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A former Duluth man serving a 60-year prison sentence for raping, beating and shooting a masseuse in a Superior massage parlor is aiming for a new trial based on DNA evidence. Armed with a new attorney, Jamie Dean Jardine, 39, appeared via telephone in Douglas County Court Thursday for a scheduling conference in the 14-year-old case. Catherine Canright, who represents Jardine, plans to streamline the information he has amassed into a brief that clarifies the issues by March 10.
A Superior man convicted of selling prescription drugs he bought in Mexico and transported to the Twin Ports was given three years probation and six months in jail. If he doesn't keep clear of trouble, however, Edward David St. John, 61, could face penalties ranging from six to 15 years in prison. St. John pleaded no contest to two counts of delivering Schedule I or II narcotics and one count of delivering Schedule IV drugs in November in Douglas County Court. Wednesday, Judge George Glonek listened to sentence recommendations from Assistant District Attorney Rebecca Lovejoy and St.
The fight to secure a new trial for convicted murderer Jason Borelli remains on paper until after Easter. A second scheduling conference to address whether Borelli's trial attorney, First Assistant State Public Defender J. Patrick O'Neill, provided ineffective counsel was set for March 28. An initial scheduling conference was held Wednesday in Douglas County Circuit Court. The delay allows time for both sides to state their position in writing for Judge Michael Lucci. Borelli, 33, was found guilty of first-degree intentional homicide for the Jan.
Chances are you know someone the United Way of Superior-Douglas County will help this year.
The trial for an Oliver man accused of providing vodka and marijuana to teen girls and sexually assaulting one of them was postponed Monday in Douglas County Circuit Court. The delay allows the court to address a motion to dismiss one of the charges and provide time for DNA testing. Michael Milan Jurovich, 43, faces charges of sexual assault of a child, child enticement and two counts of contributing to the delinquency of a child for alleged incidents in June and July. He is accused of calling a teenage neighbor and inviting her and a friend to his house to smoke marijuana.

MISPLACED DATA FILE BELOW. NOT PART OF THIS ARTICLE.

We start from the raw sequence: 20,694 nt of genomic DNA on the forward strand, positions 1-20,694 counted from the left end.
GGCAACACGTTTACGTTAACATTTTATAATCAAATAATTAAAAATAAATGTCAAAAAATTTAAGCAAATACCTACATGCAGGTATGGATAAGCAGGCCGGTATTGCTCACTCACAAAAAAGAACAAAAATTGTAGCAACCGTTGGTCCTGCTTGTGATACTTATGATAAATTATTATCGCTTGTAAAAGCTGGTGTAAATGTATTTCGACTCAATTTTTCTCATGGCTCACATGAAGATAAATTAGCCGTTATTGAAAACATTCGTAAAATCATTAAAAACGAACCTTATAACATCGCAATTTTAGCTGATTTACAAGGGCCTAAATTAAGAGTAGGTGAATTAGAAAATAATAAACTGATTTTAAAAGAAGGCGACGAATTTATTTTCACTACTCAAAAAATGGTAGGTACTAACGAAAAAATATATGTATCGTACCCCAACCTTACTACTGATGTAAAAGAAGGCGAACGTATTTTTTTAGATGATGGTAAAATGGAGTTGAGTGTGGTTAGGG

At first glance, Lucky breaks the mold. The 2-year-old heifer, who lives on the Cloverland farm of Scott Halladay and Lezlie Swanson, is more like a large, black-and-white dog than a cow. She stood quietly while Cory Swanson, 13, and Heidi Halladay, 11, took turns sitting on her back.
The latest round of litigation for LeRoy Sorg ended in a clear win Wednesday for the Superior man. A jury of 12 found Sorg, 65, not guilty of five counts of intentionally failing to provide proper shelter and water for his animals -- three Rottweiler dogs and five puppies -- in early August. The jury reached their decision at 5:30 p.m., less than an hour after going into deliberations following the day-long trial. The verdict enables Sorg to reclaim the dogs, which have been held at the Animal Rescue Federation shelter since August.
A four-month race against the clock ends at 9 a.m. Monday when The Lakes Community Health Center in Iron River opens its doors to the public. "It has been a bit of a marathon to get this going," said Pat Sheridan, board of directors president. The federally-funded center provides health care services for patients regardless of insurance status or where they live. Its opening is meant to break down barriers to health care access and could mean a shorter drive for rural patients and a new option for uninsured residents. "We treat anyone who needs primary care," said Rebecca R.
A stubborn oven couldn't foil filming at the Proctor Community Center on Monday night. With a positive attitude and a lot of friends, Don Yoder managed to light the appliance so the show could go on. The analogy aptly describes how the Superior man's late-night TV show, carried by Superior and Proctor public access television, is produced every week. "It takes a team," said Peter Luke, cable coordinator for TRAC 7 in Proctor and Superior Access. "Don is the producer of this show.
A year after church chimes turned neighbor against neighbor in Foxboro, the music continues to strike a sour note. The bells of St. William Catholic Church now chime 12 times a day instead of 33 -- once an hour from 8 a.m. to 7 p.m. for about 2 minutes each time. A speaker pointed toward neighbor Fred Stalvig's house was repositioned. "It's better," Stalvig said.